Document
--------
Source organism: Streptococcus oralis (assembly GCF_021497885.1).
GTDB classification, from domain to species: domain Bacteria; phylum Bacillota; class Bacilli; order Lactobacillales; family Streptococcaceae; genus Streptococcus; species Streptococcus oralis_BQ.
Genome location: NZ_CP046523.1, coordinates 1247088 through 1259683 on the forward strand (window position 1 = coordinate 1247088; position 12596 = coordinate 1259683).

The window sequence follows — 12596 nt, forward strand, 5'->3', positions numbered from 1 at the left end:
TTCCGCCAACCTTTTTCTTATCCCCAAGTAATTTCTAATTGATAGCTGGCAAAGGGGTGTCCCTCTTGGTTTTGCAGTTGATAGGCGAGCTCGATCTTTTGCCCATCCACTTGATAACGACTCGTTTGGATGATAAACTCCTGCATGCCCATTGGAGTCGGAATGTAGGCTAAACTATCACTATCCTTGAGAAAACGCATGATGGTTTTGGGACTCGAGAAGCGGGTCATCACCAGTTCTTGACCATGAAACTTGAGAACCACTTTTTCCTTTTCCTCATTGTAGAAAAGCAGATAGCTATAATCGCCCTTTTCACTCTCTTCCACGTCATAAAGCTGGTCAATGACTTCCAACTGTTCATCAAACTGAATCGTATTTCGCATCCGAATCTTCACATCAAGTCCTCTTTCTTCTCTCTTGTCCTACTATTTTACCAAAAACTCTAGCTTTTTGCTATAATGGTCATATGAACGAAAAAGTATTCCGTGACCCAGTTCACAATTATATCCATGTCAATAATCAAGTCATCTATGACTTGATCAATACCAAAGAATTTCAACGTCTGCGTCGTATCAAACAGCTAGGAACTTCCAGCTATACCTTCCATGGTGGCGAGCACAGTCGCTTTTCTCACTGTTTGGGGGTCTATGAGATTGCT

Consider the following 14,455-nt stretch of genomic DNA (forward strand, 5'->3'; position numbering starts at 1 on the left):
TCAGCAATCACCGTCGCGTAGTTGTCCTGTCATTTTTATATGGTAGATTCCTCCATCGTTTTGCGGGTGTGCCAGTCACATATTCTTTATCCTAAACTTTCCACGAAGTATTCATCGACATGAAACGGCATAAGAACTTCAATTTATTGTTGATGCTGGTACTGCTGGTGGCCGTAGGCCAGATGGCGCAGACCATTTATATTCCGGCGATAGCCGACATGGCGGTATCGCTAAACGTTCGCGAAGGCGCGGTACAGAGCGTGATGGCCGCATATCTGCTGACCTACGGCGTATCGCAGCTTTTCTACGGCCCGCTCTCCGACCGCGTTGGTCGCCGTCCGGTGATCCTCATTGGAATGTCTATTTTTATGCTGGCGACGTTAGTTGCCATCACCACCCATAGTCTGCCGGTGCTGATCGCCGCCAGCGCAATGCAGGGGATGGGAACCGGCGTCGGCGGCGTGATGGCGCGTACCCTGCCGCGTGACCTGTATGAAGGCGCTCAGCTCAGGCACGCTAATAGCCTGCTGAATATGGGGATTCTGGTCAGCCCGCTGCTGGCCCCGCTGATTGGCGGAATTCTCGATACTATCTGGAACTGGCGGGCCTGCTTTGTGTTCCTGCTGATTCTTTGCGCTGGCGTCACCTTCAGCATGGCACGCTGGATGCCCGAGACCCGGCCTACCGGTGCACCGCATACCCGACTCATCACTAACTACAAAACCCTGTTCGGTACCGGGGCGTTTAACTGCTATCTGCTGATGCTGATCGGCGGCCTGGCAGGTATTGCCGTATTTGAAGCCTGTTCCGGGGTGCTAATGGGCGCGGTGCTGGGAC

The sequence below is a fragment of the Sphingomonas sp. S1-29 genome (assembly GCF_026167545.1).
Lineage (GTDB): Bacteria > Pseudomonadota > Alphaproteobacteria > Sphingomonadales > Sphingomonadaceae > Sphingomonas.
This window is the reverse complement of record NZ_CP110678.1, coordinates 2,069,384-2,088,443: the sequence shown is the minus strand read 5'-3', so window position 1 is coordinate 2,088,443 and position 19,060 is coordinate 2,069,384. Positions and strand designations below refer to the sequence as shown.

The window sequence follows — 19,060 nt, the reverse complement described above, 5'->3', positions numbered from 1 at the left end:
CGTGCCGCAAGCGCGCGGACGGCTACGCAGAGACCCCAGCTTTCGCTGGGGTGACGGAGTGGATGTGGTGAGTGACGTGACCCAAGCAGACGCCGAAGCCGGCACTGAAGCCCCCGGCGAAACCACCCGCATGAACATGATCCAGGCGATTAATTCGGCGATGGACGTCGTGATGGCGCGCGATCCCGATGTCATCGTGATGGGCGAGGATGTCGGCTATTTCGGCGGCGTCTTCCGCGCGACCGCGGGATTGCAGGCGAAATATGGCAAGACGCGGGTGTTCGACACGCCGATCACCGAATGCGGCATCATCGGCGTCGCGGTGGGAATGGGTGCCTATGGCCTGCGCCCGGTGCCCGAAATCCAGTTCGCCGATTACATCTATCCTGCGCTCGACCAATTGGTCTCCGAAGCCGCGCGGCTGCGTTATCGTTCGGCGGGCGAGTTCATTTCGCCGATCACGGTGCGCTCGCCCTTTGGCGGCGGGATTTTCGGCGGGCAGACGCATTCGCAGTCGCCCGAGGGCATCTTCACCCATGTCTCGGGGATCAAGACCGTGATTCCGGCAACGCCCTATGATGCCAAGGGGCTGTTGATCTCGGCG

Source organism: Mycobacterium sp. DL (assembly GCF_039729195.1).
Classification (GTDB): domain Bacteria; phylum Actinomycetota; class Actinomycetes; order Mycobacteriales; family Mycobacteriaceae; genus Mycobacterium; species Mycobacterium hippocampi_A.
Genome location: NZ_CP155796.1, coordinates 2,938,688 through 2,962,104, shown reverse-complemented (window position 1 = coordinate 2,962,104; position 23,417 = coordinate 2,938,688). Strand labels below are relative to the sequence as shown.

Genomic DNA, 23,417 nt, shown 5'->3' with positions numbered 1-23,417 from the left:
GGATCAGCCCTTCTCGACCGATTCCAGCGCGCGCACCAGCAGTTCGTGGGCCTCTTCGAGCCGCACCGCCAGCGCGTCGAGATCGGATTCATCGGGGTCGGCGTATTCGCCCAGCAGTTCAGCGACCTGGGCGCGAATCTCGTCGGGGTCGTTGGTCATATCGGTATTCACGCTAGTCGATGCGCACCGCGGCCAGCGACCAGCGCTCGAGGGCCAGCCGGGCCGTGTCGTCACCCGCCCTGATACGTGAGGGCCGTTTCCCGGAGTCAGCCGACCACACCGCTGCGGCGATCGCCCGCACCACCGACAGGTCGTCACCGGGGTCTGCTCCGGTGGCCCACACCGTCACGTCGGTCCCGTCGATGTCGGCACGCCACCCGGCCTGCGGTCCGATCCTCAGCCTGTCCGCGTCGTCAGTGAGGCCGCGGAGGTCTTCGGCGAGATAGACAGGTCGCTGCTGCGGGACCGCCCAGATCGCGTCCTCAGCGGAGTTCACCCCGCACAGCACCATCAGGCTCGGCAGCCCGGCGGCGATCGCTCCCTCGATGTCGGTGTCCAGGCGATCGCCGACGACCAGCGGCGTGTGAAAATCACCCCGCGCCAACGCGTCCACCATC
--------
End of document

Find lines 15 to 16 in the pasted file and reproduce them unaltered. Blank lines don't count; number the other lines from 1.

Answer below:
Genome location: NZ_CP155796.1, coordinates 2,938,688 through 2,962,104, shown reverse-complemented (window position 1 = coordinate 2,962,104; position 23,417 = coordinate 2,938,688). Strand labels below are relative to the sequence as shown.

Genomic DNA, 23,417 nt, shown 5'->3' with positions numbered 1-23,417 from the left: